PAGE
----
Nathan warned David that evil would rise up in his household for his sin with Bathsheba. We see the first of it as one of David’s sons, Ammon, rapes his half-sister, Tamar.
Ammon, as far as I’m concerned, is a man with an evil heart.
Sorry, I had to put that out there. Ammon is David’s oldest son. He is born to him by his second wife Ahinoam. She was the first wife he took while on the run from Saul. Michal is his first wife though he didn’t have her with him but a short time before running from Saul then he got her back before being made king of Israel.
I wonder how old Ammon was when David took Bathsheba. Did he get some of his ideas from his father’s actions? He apparently had his own house at the time this took place. Our writer does not mention any sons born to David while he was on the run. Even when Ziklag is sacked in David’s absence we only hear tell of his wives being taken. There are no children listed for him in this story. So this would put Ammon’s birth in the seven and a half years David ruled Judah alone. We aren’t told how long after David became king of Israel that he sinned with Bathsheba. He ruled Israel for 33 years.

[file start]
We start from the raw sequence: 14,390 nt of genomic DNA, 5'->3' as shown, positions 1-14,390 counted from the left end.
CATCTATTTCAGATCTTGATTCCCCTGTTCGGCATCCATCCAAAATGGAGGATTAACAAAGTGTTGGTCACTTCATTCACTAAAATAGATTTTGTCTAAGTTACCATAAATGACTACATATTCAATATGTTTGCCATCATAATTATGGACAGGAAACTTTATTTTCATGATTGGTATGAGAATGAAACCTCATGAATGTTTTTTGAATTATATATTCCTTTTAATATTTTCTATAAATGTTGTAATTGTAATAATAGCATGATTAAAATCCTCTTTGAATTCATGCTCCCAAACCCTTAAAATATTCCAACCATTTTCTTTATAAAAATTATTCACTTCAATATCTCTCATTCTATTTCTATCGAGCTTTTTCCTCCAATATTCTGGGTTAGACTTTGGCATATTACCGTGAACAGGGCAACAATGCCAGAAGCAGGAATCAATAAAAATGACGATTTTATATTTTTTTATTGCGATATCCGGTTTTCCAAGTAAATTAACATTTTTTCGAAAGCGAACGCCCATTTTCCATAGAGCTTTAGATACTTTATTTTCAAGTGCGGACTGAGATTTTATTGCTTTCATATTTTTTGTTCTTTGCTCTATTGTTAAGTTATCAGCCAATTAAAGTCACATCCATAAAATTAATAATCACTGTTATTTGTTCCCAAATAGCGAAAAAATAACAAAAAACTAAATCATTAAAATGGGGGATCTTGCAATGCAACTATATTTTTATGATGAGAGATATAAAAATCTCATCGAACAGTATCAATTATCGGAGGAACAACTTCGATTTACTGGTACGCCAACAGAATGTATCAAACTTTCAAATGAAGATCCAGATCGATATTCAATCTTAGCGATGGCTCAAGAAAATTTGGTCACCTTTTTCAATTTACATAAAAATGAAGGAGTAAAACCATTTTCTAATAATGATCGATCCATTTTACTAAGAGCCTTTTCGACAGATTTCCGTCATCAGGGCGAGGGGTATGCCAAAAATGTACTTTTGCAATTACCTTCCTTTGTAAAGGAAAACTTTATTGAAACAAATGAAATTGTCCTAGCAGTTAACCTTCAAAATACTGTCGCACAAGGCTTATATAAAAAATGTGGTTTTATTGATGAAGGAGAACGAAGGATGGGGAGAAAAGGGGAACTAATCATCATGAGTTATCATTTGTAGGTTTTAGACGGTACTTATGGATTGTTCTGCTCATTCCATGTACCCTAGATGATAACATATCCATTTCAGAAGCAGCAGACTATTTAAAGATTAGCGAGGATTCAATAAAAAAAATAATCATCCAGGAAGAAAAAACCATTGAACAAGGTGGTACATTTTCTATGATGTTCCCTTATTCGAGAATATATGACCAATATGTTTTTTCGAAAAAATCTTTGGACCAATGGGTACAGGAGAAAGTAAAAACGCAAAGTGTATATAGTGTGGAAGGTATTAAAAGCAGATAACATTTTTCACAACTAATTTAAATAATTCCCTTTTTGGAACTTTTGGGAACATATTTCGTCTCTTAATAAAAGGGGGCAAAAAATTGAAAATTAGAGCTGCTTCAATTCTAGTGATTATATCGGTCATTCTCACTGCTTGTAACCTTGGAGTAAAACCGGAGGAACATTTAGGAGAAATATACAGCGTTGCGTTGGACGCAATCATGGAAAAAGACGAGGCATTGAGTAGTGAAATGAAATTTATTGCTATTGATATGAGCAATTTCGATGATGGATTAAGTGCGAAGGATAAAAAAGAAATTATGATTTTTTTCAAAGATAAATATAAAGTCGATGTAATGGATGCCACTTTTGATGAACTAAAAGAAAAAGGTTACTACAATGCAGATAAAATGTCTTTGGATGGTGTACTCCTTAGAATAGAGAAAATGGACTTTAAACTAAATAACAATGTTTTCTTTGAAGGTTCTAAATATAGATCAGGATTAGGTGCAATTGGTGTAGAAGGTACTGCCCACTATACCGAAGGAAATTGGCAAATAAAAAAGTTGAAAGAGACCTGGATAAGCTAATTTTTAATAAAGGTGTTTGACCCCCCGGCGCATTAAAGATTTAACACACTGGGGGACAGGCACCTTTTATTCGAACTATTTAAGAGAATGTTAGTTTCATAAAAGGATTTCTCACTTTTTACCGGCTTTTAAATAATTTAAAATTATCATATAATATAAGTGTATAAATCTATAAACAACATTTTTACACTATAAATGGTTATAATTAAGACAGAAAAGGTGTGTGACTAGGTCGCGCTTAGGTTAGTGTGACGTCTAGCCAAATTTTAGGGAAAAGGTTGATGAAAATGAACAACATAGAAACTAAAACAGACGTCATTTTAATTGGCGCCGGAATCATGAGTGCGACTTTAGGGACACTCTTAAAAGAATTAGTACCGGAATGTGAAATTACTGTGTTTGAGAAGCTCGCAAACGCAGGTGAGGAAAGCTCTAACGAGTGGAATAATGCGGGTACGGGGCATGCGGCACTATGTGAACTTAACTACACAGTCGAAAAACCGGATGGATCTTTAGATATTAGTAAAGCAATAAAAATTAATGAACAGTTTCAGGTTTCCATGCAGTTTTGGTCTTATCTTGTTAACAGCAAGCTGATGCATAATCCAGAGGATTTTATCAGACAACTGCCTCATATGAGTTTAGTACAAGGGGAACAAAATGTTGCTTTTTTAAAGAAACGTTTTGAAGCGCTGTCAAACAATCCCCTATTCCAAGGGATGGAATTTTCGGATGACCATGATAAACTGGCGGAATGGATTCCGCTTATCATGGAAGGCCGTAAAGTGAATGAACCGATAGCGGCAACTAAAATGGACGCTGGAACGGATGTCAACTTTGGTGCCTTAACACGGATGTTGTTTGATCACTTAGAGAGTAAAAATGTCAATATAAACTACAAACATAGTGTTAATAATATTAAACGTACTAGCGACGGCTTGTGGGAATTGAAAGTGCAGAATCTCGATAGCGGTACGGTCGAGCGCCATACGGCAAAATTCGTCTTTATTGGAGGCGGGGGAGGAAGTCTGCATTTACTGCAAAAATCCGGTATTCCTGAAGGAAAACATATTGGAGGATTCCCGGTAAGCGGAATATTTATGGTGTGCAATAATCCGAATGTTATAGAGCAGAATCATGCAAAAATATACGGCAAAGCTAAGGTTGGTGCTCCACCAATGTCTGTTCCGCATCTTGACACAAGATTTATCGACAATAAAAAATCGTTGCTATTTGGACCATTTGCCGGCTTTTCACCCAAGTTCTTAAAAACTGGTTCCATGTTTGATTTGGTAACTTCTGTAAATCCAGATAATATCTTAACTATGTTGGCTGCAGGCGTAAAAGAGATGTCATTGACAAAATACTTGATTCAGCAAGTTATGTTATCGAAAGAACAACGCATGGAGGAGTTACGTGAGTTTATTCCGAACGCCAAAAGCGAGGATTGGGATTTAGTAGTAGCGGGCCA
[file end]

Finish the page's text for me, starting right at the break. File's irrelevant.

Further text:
Regardless of what Ammon had seen in David’s behavior, he KNEW his desire for his half-sister was wrong. The company he kept ‘helped him’ see a possible way to have what he wanted anyway. Be careful the company you keep!
Why didn’t David see anything wrong with Ammon’s request? Was ministering to your ‘sick’ brother by cooking in his presence a normal thing? Ammon’s request didn’t go directly to Tamar but through David. Was she suspicious? She probably felt bolstered by the fact that others were in the home with her and she couldn’t refuse a command of the king.
I feel compelled to tell the story. I have been fighting it because it is such a cruel story but Tamar deserves to be heard. Let’s see where the Spirit takes us.
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Tamar is a beautiful woman, inside and out. She loves to help wherever and whoever she can. As the daughter of the king she has opportunities that others don’t. She feels it is her duty and pleasure to give to those less fortunate than herself.